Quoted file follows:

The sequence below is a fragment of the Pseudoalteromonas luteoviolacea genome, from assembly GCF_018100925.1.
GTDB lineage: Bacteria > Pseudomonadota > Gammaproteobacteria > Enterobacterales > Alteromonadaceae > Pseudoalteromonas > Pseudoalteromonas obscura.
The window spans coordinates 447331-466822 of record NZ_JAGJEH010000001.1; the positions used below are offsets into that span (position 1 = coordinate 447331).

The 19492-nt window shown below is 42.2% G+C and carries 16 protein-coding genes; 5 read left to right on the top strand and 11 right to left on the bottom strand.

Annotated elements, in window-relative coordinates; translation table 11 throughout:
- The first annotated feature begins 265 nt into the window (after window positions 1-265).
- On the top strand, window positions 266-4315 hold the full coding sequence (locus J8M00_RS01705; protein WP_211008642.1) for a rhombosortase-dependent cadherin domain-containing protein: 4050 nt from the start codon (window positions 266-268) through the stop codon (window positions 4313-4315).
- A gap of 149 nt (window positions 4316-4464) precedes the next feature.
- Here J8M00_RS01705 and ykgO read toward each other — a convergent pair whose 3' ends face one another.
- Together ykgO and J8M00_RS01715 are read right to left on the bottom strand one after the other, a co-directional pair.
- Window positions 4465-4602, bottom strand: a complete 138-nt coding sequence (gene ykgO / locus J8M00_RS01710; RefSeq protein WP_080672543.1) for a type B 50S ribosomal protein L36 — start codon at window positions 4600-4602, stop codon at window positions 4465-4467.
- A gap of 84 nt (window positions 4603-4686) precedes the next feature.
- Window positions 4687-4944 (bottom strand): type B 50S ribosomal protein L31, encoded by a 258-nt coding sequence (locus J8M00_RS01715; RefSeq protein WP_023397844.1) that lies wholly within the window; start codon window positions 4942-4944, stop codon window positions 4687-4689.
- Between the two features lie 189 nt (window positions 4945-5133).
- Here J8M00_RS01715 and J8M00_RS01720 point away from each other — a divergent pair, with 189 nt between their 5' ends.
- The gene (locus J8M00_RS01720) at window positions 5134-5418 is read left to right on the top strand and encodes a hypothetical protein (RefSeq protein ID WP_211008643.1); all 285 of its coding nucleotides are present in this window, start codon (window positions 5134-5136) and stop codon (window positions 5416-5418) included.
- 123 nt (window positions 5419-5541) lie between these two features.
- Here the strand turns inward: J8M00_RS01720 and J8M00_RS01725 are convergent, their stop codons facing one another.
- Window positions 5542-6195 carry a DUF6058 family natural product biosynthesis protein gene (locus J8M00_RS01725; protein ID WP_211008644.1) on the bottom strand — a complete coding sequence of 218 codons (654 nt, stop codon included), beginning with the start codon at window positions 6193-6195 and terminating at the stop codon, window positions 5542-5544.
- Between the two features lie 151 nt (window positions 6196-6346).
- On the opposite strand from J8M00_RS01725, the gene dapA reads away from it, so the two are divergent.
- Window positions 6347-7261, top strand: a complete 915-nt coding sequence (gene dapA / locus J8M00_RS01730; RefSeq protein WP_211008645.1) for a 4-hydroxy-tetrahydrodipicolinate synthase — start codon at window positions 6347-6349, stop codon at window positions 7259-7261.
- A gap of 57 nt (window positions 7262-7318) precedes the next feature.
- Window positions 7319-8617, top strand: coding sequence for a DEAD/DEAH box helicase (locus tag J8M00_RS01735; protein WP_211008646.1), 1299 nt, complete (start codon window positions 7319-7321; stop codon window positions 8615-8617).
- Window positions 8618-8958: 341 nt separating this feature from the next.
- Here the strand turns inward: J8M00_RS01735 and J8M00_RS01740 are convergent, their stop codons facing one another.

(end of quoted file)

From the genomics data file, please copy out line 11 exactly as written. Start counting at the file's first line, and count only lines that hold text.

- Window positions 4465-4602, bottom strand: a complete 138-nt coding sequence (gene ykgO / locus J8M00_RS01710; RefSeq protein WP_080672543.1) for a type B 50S ribosomal protein L36 — start codon at window positions 4600-4602, stop codon at window positions 4465-4467.